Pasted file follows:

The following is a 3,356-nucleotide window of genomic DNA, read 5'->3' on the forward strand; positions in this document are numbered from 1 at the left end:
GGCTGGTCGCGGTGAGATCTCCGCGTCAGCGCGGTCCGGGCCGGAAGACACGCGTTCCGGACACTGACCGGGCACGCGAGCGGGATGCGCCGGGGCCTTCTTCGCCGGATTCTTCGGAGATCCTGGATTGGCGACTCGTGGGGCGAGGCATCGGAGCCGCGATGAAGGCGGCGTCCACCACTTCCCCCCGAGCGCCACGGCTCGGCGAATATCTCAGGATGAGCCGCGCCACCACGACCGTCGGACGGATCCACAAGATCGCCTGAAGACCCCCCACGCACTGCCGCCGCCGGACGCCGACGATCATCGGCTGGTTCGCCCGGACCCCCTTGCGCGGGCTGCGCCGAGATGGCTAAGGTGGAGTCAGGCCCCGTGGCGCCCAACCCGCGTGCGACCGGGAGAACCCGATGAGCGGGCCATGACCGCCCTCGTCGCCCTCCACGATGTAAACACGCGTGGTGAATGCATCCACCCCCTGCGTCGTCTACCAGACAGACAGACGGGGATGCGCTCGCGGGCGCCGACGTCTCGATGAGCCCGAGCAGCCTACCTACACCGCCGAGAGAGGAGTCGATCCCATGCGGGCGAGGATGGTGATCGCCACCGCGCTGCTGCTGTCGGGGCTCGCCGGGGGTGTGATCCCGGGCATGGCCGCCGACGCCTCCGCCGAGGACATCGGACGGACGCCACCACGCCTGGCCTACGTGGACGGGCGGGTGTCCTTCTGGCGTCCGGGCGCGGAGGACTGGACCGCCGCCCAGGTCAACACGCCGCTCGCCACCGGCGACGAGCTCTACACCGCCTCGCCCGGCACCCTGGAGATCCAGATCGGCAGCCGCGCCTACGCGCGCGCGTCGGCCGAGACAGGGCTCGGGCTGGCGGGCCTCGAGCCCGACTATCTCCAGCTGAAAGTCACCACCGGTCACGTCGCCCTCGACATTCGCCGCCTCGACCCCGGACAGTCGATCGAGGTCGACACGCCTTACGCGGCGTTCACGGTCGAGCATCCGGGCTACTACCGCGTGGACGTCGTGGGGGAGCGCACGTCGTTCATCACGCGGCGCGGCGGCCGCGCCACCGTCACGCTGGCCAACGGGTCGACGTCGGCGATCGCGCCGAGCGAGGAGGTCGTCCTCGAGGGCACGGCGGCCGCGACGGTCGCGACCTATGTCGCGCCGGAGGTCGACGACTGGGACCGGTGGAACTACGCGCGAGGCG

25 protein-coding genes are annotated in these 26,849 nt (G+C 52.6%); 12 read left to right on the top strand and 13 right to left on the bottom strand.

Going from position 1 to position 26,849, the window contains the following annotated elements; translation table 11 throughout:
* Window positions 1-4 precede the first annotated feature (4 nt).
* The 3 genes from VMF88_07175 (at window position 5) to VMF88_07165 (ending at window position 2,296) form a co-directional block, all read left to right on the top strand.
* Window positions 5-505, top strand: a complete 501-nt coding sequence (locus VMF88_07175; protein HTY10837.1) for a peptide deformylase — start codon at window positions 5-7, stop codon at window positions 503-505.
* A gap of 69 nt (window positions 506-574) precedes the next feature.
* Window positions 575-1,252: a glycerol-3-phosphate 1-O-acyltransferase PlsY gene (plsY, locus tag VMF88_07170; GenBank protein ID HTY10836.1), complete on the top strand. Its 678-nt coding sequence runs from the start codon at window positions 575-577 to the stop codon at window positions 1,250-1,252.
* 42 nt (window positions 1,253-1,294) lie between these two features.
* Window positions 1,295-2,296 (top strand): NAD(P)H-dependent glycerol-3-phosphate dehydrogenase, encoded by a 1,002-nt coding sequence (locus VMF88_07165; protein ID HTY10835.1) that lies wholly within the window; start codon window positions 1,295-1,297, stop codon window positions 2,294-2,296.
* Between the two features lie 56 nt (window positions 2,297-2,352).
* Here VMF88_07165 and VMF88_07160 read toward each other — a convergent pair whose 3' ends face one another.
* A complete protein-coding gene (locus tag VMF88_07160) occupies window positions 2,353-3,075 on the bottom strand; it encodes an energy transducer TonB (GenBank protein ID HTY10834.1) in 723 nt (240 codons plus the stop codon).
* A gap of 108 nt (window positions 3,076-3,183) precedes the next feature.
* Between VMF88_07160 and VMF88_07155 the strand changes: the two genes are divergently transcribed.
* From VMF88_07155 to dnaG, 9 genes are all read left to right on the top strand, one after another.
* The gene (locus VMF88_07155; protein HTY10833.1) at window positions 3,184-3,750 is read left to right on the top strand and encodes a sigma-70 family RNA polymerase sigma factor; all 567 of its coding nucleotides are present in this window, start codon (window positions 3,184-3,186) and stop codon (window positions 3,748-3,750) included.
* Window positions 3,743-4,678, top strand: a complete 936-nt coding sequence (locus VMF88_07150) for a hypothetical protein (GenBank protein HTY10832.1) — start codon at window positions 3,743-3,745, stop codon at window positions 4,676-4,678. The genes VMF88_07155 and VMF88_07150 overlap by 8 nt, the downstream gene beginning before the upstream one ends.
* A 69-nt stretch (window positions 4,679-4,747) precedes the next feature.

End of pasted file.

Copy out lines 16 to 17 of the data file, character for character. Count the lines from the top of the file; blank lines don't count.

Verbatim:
* Between VMF88_07160 and VMF88_07155 the strand changes: the two genes are divergently transcribed.
* From VMF88_07155 to dnaG, 9 genes are all read left to right on the top strand, one after another.